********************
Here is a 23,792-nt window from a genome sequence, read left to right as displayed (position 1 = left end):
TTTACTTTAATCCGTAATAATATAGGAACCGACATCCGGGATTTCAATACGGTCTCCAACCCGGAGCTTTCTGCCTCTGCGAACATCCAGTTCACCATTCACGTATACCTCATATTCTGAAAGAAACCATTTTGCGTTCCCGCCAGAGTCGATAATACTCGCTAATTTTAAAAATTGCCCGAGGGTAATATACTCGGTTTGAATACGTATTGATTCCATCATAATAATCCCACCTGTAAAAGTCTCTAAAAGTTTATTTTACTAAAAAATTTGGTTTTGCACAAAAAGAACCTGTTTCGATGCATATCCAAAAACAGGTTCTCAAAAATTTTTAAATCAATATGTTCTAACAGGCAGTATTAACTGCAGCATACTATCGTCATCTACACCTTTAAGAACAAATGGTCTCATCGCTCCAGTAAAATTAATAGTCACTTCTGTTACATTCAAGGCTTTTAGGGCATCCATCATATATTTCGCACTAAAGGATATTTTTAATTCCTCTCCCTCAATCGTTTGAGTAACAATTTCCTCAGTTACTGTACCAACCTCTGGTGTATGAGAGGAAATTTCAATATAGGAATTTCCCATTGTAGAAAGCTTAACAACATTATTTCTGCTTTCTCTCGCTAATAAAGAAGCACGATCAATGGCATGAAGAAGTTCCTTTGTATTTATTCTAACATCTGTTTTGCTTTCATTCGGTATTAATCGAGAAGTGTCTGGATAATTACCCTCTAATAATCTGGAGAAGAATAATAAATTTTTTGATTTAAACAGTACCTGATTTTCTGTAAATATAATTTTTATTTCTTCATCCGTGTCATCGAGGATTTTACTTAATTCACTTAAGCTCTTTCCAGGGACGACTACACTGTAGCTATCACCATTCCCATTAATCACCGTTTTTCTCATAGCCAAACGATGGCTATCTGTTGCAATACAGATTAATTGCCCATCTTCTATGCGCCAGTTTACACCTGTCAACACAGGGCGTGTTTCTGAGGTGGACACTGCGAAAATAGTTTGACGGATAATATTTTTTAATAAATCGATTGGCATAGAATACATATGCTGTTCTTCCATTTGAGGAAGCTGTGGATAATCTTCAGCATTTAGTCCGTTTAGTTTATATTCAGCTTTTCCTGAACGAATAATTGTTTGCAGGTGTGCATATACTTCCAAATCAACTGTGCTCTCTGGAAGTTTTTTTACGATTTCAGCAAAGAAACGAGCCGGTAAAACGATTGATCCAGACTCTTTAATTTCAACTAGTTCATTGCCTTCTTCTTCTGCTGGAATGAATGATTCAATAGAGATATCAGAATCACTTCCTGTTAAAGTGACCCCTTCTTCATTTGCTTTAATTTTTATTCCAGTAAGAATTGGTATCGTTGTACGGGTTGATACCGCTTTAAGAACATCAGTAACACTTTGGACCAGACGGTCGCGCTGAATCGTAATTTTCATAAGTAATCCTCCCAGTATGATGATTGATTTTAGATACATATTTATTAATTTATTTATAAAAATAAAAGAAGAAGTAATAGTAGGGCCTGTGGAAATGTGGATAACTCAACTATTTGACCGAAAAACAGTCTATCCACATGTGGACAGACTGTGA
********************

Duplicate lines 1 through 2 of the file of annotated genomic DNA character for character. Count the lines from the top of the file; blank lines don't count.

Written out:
Here is a 23,792-nt window from a genome sequence, read left to right as displayed (position 1 = left end):
TTTACTTTAATCCGTAATAATATAGGAACCGACATCCGGGATTTCAATACGGTCTCCAACCCGGAGCTTTCTGCCTCTGCGAACATCCAGTTCACCATTCACGTATACCTCATATTCTGAAAGAAACCATTTTGCGTTCCCGCCAGAGTCGATAATACTCGCTAATTTTAAAAATTGCCCGAGGGTAATATACTCGGTTTGAATACGTATTGATTCCATCATAATAATCCCACCTGTAAAAGTCTCTAAAAGTTTATTTTACTAAAAAATTTGGTTTTGCACAAAAAGAACCTGTTTCGATGCATATCCAAAAACAGGTTCTCAAAAATTTTTAAATCAATATGTTCTAACAGGCAGTATTAACTGCAGCATACTATCGTCATCTACACCTTTAAGAACAAATGGTCTCATCGCTCCAGTAAAATTAATAGTCACTTCTGTTACATTCAAGGCTTTTAGGGCATCCATCATATATTTCGCACTAAAGGATATTTTTAATTCCTCTCCCTCAATCGTTTGAGTAACAATTTCCTCAGTTACTGTACCAACCTCTGGTGTATGAGAGGAAATTTCAATATAGGAATTTCCCATTGTAGAAAGCTTAACAACATTATTTCTGCTTTCTCTCGCTAATAAAGAAGCACGATCAATGGCATGAAGAAGTTCCTTTGTATTTATTCTAACATCTGTTTTGCTTTCATTCGGTATTAATCGAGAAGTGTCTGGATAATTACCCTCTAATAATCTGGAGAAGAATAATAAATTTTTTGATTTAAACAGTACCTGATTTTCTGTAAATATAATTTTTATTTCTTCATCCGTGTCATCGAGGATTTTACTTAATTCACTTAAGCTCTTTCCAGGGACGACTACACTGTAGCTATCACCATTCCCATTAATCACCGTTTTTCTCATAGCCAAACGATGGCTATCTGTTGCAATACAGATTAATTGCCCATCTTCTATGCGCCAGTTTACACCTGTCAACACAGGGCGTGTTTCTGAGGTGGACACTGCGAAAATAGTTTGACGGATAATATTTTTTAATAAATCGATTGGCATAGAATACATATGCTGTTCTTCCATTTGAGGAAGCTGTGGATAATCTTCAGCATTTAGTCCGTTTAGTTTATATTCAGCTTTTCCTGAACGAATAATTGTTTGCAGGTGTGCATATACTTCCAAATCAACTGTGCTCTCTGGAAGTTTTTTTACGATTTCAGCAAAGAAACGAGCCGGTAAAACGATTGATCCAGACTCTTTAATTTCAACTAGTTCATTGCCTTCTTCTTCTGCTGGAATGAATGATTCAATAGAGATATCAGAATCACTTCCTGTTAAAGTGACCCCTTCTTCATTTGCTTTAATTTTTATTCCAGTAAGAATTGGTATCGTTGTACGGGTTGATACCGCTTTAAGAACATCAGTAACACTTTGGACCAGACGGTCGCGCTGAATCGTAATTTTCATAAGTAATCCTCCCAGTATGATGATTGATTTTAGATACATATTTATTAATTTATTTATAAAAATAAAAGAAGAAGTAATAGTAGGGCCTGTGGAAATGTGGATAACTCAACTATTTGACCGAAAAACAGTCTATCCACATGTGGACAGACTGTGA